The words “tent city” carry historical connotations of homelessness, poverty and “Hoovervilles”. And then there’s Coronado Tent City. An extraordinary seaside resort created by tycoon John Spreckels, Coronado Tent City flourished from 1900 to 1939. It even had its own newspaper: Coronado Tent City News.
Coronado Tent City shared an ocean view with the luxurious Hotel del Coronado. The tents became cottages that sometimes bore names penned by their residents: Welcome Inn, Sail Inn, Drop Inn, Wiggle Inn, Stagger Inn, Never Inn, and Wobble Inn among them.
Coronado Tent City’s “bathing pools” were continuously replenished by fresh saltwater.
A Roaring Twenties woman could pick out an Ostrich feather to wear in her headband from an Ostrich farm two blocks away. In sail boats and row boats on the Bay, visitors could hear the Tent City Band playing at the Dance Pavillion at night. Kids could choose from riding a Merry-Go-Round or real horses on the beach. Fishing, golf, hunting, tennis, swimming, dancing and delectable dining were only steps away from the cottages. Coronado Tent City News reported that some visitors “regret that they cannot stay in Tent City forever”.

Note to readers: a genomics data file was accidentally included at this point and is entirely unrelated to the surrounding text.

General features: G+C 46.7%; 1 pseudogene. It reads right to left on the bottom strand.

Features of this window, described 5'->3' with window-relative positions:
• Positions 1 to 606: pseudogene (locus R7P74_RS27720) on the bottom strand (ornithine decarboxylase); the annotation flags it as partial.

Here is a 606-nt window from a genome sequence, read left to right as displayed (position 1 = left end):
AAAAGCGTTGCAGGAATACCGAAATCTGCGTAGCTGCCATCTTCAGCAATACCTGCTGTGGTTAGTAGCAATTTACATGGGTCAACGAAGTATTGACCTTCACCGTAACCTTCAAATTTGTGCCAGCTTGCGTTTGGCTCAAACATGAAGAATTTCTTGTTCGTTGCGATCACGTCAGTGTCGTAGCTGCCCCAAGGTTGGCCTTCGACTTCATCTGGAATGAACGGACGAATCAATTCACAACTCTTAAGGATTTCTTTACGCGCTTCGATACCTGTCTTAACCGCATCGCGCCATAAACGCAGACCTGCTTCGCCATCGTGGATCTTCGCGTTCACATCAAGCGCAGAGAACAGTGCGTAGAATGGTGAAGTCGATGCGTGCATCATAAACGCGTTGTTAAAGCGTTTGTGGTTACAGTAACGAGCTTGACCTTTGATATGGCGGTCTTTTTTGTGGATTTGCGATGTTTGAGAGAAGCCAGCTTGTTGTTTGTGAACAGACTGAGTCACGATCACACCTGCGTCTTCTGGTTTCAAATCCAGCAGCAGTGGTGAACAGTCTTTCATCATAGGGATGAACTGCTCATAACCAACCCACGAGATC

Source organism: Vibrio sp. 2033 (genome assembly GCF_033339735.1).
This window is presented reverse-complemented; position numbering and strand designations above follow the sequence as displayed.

No tangible evidence of Coronado Tent City remains. The electric street car that ran down its Main Street disappeared. All the buildings and even the pier are gone forever. When I researched San Diego history for my Novella, Splendid Summer, the first in a series of mysteries set in the Roaring Twenties, I wanted to resurrect Coronado Tent City. An extraordinary resort should not be forgotten.